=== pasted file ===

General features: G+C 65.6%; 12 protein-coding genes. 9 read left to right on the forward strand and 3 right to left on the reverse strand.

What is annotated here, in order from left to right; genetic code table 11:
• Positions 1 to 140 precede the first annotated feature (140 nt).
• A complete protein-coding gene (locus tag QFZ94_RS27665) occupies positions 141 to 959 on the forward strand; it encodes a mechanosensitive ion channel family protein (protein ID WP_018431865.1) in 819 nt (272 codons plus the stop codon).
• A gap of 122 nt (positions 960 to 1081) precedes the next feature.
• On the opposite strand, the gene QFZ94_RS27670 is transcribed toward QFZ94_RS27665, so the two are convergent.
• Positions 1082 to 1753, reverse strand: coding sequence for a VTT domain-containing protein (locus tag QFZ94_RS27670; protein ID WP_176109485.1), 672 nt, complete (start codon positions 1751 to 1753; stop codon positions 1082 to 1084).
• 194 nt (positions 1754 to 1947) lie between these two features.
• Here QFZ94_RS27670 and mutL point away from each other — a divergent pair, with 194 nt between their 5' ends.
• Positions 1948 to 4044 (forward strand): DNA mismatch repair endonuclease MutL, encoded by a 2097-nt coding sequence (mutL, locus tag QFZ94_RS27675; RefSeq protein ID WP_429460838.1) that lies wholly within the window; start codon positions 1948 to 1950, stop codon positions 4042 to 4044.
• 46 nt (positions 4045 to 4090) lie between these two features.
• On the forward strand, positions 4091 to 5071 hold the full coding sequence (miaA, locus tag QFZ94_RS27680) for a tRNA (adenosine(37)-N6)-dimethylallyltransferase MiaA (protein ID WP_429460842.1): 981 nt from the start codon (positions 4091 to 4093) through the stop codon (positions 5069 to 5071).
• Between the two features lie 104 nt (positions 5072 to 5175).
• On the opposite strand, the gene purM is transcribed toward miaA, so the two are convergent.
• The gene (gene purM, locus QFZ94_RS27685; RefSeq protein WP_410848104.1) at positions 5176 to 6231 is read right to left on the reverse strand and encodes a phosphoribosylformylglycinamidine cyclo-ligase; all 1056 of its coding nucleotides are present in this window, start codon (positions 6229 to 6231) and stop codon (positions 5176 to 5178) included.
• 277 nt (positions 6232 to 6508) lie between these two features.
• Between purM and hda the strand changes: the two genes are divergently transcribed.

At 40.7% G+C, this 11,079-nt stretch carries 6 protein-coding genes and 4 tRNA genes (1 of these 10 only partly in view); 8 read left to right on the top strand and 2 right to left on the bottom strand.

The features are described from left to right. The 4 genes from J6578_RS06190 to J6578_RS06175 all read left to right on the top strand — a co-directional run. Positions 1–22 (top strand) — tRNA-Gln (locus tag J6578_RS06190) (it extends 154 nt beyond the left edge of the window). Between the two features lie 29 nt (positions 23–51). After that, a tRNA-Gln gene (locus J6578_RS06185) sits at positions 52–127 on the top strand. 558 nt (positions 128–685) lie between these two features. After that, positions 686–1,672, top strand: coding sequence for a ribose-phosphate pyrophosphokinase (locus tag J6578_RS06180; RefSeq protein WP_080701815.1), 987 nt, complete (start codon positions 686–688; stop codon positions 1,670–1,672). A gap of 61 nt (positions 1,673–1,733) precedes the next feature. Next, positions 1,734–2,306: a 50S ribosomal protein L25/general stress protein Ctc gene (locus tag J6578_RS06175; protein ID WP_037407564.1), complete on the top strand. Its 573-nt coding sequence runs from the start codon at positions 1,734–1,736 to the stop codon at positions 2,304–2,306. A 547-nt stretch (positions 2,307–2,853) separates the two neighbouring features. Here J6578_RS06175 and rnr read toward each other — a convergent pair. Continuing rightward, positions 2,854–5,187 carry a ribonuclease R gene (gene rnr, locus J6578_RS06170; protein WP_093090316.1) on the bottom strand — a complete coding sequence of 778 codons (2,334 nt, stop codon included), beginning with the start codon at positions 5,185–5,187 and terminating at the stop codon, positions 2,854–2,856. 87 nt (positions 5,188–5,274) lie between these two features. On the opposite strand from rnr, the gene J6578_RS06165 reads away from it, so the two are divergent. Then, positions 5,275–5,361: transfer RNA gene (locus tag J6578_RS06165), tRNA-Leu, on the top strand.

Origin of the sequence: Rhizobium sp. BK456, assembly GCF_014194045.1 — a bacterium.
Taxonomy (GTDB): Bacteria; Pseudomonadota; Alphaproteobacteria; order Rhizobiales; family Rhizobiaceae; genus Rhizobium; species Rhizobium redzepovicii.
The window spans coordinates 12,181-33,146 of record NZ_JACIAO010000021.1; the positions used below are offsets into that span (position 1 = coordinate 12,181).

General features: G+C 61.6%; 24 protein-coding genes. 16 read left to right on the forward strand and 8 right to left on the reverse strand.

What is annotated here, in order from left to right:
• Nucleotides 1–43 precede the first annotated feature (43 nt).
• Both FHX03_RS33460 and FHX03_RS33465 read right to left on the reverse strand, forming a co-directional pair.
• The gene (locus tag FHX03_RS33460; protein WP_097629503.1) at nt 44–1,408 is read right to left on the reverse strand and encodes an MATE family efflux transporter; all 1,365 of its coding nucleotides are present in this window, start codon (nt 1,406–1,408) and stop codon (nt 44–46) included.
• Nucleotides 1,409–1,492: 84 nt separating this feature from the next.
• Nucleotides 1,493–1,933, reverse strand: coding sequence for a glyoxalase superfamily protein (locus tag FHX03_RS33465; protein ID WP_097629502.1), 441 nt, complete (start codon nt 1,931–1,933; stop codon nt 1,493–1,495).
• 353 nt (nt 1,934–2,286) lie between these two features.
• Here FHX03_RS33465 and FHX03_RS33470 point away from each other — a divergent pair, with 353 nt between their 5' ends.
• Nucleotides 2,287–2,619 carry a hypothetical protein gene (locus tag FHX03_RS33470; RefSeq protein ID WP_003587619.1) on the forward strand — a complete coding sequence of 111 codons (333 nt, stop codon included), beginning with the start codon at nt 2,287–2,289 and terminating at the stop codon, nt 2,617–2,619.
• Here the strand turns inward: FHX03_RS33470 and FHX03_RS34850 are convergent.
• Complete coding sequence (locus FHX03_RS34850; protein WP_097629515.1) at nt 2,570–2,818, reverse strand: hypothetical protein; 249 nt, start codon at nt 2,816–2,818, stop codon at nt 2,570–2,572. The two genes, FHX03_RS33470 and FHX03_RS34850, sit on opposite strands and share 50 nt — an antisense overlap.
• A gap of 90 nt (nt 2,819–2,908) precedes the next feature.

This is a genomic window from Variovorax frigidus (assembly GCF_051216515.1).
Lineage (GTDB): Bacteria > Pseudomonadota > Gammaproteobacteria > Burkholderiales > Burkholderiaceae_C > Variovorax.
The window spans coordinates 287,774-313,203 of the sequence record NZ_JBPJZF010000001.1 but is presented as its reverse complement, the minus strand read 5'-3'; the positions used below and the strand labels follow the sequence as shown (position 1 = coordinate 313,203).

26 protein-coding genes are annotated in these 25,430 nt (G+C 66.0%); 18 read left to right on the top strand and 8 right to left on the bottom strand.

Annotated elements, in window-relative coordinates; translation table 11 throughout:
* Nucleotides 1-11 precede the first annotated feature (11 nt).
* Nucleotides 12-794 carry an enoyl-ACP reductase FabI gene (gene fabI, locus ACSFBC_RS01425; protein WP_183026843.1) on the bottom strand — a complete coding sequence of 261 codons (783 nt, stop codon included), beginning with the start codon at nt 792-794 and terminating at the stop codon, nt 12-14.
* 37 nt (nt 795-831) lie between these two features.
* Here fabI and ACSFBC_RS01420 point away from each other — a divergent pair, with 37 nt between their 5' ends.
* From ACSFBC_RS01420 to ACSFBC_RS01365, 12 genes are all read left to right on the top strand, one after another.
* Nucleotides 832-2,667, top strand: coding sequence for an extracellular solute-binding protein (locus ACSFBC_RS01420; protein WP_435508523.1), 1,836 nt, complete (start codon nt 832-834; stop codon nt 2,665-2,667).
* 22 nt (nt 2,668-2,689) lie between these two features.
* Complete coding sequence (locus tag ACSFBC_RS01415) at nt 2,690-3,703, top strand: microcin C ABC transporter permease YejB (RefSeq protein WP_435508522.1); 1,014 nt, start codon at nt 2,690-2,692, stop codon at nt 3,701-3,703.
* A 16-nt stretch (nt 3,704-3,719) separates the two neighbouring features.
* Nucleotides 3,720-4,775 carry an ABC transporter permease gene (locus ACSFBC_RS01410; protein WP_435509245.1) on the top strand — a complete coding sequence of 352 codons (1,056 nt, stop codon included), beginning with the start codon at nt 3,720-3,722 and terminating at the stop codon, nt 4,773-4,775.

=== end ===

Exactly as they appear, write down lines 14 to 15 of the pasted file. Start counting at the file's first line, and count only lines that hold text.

• On the opposite strand, the gene purM is transcribed toward miaA, so the two are convergent.
• The gene (gene purM, locus QFZ94_RS27685; RefSeq protein WP_410848104.1) at positions 5176 to 6231 is read right to left on the reverse strand and encodes a phosphoribosylformylglycinamidine cyclo-ligase; all 1056 of its coding nucleotides are present in this window, start codon (positions 6229 to 6231) and stop codon (positions 5176 to 5178) included.